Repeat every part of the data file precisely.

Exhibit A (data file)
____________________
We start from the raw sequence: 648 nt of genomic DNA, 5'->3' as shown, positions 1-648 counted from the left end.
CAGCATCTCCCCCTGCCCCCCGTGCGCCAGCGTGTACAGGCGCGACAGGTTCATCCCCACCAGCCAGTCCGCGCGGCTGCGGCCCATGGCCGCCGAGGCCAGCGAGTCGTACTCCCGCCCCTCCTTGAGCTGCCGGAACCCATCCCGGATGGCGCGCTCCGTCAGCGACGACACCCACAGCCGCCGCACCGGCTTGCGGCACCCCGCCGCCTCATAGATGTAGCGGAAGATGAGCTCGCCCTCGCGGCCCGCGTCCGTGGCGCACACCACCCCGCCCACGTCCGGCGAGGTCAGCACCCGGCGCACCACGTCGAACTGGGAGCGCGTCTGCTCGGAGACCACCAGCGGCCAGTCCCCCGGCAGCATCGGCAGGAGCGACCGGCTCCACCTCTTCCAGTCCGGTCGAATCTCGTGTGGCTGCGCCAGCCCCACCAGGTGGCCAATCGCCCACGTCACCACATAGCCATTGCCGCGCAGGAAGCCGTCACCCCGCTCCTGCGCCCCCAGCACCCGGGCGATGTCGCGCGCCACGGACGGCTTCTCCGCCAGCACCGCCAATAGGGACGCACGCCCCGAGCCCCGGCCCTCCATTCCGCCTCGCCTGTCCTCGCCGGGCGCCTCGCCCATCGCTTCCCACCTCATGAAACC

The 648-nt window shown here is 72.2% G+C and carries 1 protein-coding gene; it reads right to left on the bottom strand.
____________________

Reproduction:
We start from the raw sequence: 648 nt of genomic DNA, 5'->3' as shown, positions 1-648 counted from the left end.
CAGCATCTCCCCCTGCCCCCCGTGCGCCAGCGTGTACAGGCGCGACAGGTTCATCCCCACCAGCCAGTCCGCGCGGCTGCGGCCCATGGCCGCCGAGGCCAGCGAGTCGTACTCCCGCCCCTCCTTGAGCTGCCGGAACCCATCCCGGATGGCGCGCTCCGTCAGCGACGACACCCACAGCCGCCGCACCGGCTTGCGGCACCCCGCCGCCTCATAGATGTAGCGGAAGATGAGCTCGCCCTCGCGGCCCGCGTCCGTGGCGCACACCACCCCGCCCACGTCCGGCGAGGTCAGCACCCGGCGCACCACGTCGAACTGGGAGCGCGTCTGCTCGGAGACCACCAGCGGCCAGTCCCCCGGCAGCATCGGCAGGAGCGACCGGCTCCACCTCTTCCAGTCCGGTCGAATCTCGTGTGGCTGCGCCAGCCCCACCAGGTGGCCAATCGCCCACGTCACCACATAGCCATTGCCGCGCAGGAAGCCGTCACCCCGCTCCTGCGCCCCCAGCACCCGGGCGATGTCGCGCGCCACGGACGGCTTCTCCGCCAGCACCGCCAATAGGGACGCACGCCCCGAGCCCCGGCCCTCCATTCCGCCTCGCCTGTCCTCGCCGGGCGCCTCGCCCATCGCTTCCCACCTCATGAAACC

The 648-nt window shown here is 72.2% G+C and carries 1 protein-coding gene; it reads right to left on the bottom strand.